Little Did I Know: Recollections and Reflections

Little Did I Know: Recollections and Reflections

Little Did I Know: Recollections and Reflections

Little Did I Know: Recollections and Reflections

Excerpt

Among the people who rise out of my past to claim first mention in this book, my uncle Berel is the most persistent. This would have surprised him. He played only a brief role in my life, and had no idea that it was of any importance. He must have supposed--if he ever thought about it at all--that when he was dead and gone I would call him to mind affectionately now and again, but less and less frequently, less and less clearly, as the years passed; and that by the time I reached his age he would be among the ghostliest of my memories. I, for my part, surely did not look so far ahead; but now I am much older than he was at the time of our intimacy, and I find myself thinking about him more and more frequently, and seeing him more and more clearly. It is, in fact, impossible to disallow his claim.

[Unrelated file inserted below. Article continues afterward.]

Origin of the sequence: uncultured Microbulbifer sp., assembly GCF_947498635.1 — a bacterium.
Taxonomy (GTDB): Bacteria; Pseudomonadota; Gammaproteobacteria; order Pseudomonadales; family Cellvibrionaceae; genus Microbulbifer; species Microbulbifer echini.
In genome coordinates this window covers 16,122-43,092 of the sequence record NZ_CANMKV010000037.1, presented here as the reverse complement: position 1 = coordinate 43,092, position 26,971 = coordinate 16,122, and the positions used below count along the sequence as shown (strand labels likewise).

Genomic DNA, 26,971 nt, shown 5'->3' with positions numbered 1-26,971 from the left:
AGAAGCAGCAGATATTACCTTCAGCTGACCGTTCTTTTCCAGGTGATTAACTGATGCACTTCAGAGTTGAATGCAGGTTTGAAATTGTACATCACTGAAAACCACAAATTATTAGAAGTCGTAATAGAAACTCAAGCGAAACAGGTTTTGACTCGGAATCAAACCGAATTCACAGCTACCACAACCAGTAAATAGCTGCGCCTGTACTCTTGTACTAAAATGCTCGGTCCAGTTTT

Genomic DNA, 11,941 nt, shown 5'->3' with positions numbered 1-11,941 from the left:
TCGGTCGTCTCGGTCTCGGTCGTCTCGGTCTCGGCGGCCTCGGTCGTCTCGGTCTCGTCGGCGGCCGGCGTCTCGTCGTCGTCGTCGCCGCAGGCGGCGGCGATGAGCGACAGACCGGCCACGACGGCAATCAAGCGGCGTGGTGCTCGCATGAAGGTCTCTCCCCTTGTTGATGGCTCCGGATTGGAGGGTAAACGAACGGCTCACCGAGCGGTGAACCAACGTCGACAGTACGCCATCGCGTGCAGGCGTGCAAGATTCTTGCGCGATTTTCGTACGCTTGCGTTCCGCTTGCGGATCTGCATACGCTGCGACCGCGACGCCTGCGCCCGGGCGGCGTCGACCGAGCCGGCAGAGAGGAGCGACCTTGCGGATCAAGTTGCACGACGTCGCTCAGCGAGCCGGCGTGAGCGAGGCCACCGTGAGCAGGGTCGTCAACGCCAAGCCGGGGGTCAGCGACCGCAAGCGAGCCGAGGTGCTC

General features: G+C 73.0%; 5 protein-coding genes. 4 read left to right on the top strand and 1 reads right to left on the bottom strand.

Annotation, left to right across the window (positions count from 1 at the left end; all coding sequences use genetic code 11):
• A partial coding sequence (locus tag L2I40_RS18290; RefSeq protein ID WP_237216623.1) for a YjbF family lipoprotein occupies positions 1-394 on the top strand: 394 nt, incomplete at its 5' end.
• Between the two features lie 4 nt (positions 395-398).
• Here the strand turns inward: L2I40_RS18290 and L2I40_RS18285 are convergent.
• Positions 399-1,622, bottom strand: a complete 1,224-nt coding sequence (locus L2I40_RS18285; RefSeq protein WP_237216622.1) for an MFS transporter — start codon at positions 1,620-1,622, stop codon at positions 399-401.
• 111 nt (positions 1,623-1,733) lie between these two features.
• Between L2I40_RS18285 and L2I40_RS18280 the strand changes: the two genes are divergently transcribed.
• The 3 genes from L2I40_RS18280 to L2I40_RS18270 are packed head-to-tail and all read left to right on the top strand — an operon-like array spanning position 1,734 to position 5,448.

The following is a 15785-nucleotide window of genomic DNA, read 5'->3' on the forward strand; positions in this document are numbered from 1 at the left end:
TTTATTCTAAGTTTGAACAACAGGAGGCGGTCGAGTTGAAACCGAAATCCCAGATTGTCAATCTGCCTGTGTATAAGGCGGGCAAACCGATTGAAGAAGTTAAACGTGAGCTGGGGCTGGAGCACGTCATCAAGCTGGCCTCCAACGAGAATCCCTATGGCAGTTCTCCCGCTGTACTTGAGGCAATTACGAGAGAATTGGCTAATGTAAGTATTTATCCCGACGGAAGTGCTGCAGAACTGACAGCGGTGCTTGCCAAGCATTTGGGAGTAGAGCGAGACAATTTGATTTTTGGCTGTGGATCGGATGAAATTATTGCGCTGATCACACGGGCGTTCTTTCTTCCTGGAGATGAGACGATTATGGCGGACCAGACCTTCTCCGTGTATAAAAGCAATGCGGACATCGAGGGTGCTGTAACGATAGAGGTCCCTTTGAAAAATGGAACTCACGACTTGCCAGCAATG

So there he is, Uncle Berel, my mother's brother, Berel Acker, the tailor, who does very little tailoring, making most of his living, such as it is, from repairing, cleaning, and pressing. I usually see him in profile, at his work table before the window facing north on grimy East Fifteenth Street, between First and Second Avenues, while I sit at his right, and we carry on long conversations which . . .

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